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Winston Churchill

© National Portrait Gallery, London

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Winston Churchill

by Walter Stoneman
vintage print, 3pm 1 April 1941
10 7/8 in. x 8 1/4 in. (275 mm x 209 mm)
Given by Walter Stoneman, 1942
Photographs Collection
NPG x6140

Sitterback to top

Artistback to top

  • Walter Stoneman (1876-1958), Photographer. Artist or producer associated with 18527 portraits, Sitter in 8 portraits.

This portraitback to top

When Walter Stoneman photographed Winston Churchill he was the eighth Prime Minister he had photographed for the National Photographic Record (see article published in Illustrated, 19 April 1941). Another copy of this print was reputedly kept on Stalin's desk in the Kremlin. Sensing the historical significance of the sitting Stoneman recorded not just the date but the hour it was taken.

Linked publicationsback to top

  • Rogers, Malcolm, Camera Portraits, 1989 (accompanying the exhibition at the National Portrait Gallery from 20 October 1989 - 21 January 1990), p. 239 Read entry

    From Omdurman and the Boer War to his state funeral in 1965, Winston Churchill's life is virtually synonymous with the major events in modern British history. The son of Lord Randolph Churchill, he naturally gravitated to politics, after brief but eventful episodes as a soldier and then as a journalist, and for the next fifty years was one of the dominant figures in the House of Commons. A vociferous and eloquent enemy of appeasement, he succeeded Chamberlain as Prime Minister in 1940, and became Britain's leader and inspiration in her 'darkest hour'.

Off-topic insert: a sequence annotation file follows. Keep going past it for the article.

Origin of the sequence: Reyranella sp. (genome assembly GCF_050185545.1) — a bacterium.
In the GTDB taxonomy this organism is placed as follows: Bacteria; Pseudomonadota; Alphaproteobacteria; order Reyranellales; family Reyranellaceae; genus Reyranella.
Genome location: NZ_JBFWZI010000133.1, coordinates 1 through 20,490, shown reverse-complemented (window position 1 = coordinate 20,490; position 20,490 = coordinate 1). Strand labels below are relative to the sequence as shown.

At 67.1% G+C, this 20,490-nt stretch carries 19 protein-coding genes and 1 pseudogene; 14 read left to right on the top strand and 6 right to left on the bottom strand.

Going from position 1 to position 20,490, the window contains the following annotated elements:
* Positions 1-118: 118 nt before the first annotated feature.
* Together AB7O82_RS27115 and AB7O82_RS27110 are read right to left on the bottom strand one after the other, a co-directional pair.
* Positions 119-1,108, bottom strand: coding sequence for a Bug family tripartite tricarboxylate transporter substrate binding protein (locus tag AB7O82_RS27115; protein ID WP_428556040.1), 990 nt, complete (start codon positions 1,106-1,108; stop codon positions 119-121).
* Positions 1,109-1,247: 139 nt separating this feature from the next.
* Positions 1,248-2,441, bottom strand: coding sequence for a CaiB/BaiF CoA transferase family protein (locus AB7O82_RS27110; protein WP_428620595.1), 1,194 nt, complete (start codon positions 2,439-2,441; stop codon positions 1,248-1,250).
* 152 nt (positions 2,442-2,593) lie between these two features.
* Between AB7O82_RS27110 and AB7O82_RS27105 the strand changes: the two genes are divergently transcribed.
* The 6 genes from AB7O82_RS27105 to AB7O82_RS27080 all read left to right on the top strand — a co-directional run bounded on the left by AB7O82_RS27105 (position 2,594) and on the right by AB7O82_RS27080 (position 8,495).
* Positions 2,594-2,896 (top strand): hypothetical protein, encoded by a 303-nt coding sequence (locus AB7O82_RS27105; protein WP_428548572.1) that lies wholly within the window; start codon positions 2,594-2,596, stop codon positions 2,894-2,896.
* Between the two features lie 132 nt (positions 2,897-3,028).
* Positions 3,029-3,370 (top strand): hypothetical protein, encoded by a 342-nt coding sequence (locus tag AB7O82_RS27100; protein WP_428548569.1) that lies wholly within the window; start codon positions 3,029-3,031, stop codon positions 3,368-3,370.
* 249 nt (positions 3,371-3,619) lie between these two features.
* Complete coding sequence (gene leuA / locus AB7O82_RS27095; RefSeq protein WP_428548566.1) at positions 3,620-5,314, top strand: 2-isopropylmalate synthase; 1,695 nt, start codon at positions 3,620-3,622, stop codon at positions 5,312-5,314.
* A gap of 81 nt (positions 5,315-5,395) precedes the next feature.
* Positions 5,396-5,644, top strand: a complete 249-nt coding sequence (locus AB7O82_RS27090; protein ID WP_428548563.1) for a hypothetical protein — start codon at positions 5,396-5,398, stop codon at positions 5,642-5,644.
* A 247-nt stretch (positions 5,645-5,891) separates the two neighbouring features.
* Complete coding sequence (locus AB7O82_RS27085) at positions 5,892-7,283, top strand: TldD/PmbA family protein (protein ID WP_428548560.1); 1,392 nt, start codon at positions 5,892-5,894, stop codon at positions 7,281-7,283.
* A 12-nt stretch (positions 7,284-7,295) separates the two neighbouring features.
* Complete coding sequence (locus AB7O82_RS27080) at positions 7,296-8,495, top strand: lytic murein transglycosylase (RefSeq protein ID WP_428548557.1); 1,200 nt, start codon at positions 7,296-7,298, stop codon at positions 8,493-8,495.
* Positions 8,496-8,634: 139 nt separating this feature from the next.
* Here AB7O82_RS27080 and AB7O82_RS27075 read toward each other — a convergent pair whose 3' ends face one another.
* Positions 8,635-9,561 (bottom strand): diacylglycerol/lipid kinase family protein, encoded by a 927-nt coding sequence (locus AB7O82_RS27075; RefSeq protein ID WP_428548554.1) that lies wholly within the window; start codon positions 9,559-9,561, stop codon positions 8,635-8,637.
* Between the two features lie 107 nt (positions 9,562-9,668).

Walter Stoneman took up photography in the 1890s and was still working at his studio in Baker Street, London, at the time of his death. As chief photographer and eventually chairman of J. Russell & Sons Ltd, photographers to the Gallery's National Photographic Record, he photographed some 7,000 distinguished sitters on the Gallery's behalf. Stoneman styled himself 'the Man's Photographer', explaining that, 'Women do not make beautiful photographs. Men have more character in their faces', and was himself something of a character. His work for the Record - mainly head-and-shoulders portraits taken in the studio - rarely goes beyond the documentary, but this portrait of Churchill at three-quarter-length in the historic surroundings of the Cabinet Room at 10 Downing Street, shows Stoneman rising for once above the mediocre, his latent talent stirred by a man who was, to use Churchill's own phrase, 'walking with destiny'. This photograph was not commissioned as part of the National Photographic Record but presented to the Gallery by Stoneman. Sensing its historical significance, he recorded not just the date but the hour it was taken.

Events of 1941back to top

Current affairs

The Blitz continues with sustained Luftwaffe attacks on British cities. As the bombing went on the urban population got used to the black out, the air raid sirens and nights spent in shelter. The idea emerged (to some extent a myth) of the 'spirit of the Blitz' where people pulled together united, disregarding traditional class and social divisions.

Art and science

Frank Whittle demonstrates the first test-flight of a plane powered by jet propulsion. Although the German, Hans von Ohain, built the first jet plane, Whittle was the first to patent a design for the jet engine (in 1930), and his subsequent work helped to advance the technology and made Britain leaders in the field.


The Soviet Union and America join the Allies. The Soviet Union was forced to switch sides after Hitler attacked in June 1941, reneging the Soviet-Nazi pact. Six months later the US Navy was attacked by Japan at Pearl Harbour. The following day the USA declared war on Japan, and three days later Germany and Italy declared war on America.

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